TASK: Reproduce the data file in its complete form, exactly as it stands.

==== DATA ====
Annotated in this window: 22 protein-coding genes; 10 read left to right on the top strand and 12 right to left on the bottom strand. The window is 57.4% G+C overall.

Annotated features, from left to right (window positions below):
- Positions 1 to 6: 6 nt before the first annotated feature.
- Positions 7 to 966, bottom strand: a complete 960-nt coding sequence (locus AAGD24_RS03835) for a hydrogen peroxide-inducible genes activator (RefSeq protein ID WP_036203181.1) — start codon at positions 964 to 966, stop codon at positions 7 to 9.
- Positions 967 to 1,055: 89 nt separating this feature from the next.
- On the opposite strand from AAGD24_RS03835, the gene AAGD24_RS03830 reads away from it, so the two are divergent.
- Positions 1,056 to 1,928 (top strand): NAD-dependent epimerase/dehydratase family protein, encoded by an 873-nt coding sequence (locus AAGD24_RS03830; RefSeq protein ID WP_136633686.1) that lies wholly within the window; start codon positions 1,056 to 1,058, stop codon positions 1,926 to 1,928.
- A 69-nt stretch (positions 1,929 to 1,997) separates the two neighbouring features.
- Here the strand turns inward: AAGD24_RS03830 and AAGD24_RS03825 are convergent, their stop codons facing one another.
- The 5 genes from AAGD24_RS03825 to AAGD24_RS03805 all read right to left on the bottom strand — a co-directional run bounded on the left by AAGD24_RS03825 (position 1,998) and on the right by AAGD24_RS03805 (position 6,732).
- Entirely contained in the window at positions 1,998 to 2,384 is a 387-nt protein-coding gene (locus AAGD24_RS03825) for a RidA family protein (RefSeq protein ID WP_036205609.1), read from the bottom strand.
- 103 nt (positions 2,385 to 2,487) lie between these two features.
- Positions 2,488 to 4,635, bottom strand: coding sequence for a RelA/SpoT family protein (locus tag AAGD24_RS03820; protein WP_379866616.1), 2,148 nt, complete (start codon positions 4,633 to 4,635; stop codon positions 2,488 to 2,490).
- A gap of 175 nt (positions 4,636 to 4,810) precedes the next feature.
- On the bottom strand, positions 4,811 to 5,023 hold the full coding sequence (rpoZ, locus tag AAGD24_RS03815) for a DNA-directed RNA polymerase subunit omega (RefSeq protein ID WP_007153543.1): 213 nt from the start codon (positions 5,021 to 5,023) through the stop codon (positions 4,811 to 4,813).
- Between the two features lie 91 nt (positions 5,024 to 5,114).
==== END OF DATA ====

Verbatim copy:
Annotated in this window: 22 protein-coding genes; 10 read left to right on the top strand and 12 right to left on the bottom strand. The window is 57.4% G+C overall.

Annotated features, from left to right (window positions below):
- Positions 1 to 6: 6 nt before the first annotated feature.
- Positions 7 to 966, bottom strand: a complete 960-nt coding sequence (locus AAGD24_RS03835) for a hydrogen peroxide-inducible genes activator (RefSeq protein ID WP_036203181.1) — start codon at positions 964 to 966, stop codon at positions 7 to 9.
- Positions 967 to 1,055: 89 nt separating this feature from the next.
- On the opposite strand from AAGD24_RS03835, the gene AAGD24_RS03830 reads away from it, so the two are divergent.
- Positions 1,056 to 1,928 (top strand): NAD-dependent epimerase/dehydratase family protein, encoded by an 873-nt coding sequence (locus AAGD24_RS03830; RefSeq protein ID WP_136633686.1) that lies wholly within the window; start codon positions 1,056 to 1,058, stop codon positions 1,926 to 1,928.
- A 69-nt stretch (positions 1,929 to 1,997) separates the two neighbouring features.
- Here the strand turns inward: AAGD24_RS03830 and AAGD24_RS03825 are convergent, their stop codons facing one another.
- The 5 genes from AAGD24_RS03825 to AAGD24_RS03805 all read right to left on the bottom strand — a co-directional run bounded on the left by AAGD24_RS03825 (position 1,998) and on the right by AAGD24_RS03805 (position 6,732).
- Entirely contained in the window at positions 1,998 to 2,384 is a 387-nt protein-coding gene (locus AAGD24_RS03825) for a RidA family protein (RefSeq protein ID WP_036205609.1), read from the bottom strand.
- 103 nt (positions 2,385 to 2,487) lie between these two features.
- Positions 2,488 to 4,635, bottom strand: coding sequence for a RelA/SpoT family protein (locus tag AAGD24_RS03820; protein WP_379866616.1), 2,148 nt, complete (start codon positions 4,633 to 4,635; stop codon positions 2,488 to 2,490).
- A gap of 175 nt (positions 4,636 to 4,810) precedes the next feature.
- On the bottom strand, positions 4,811 to 5,023 hold the full coding sequence (rpoZ, locus tag AAGD24_RS03815) for a DNA-directed RNA polymerase subunit omega (RefSeq protein ID WP_007153543.1): 213 nt from the start codon (positions 5,021 to 5,023) through the stop codon (positions 4,811 to 4,813).
- Between the two features lie 91 nt (positions 5,024 to 5,114).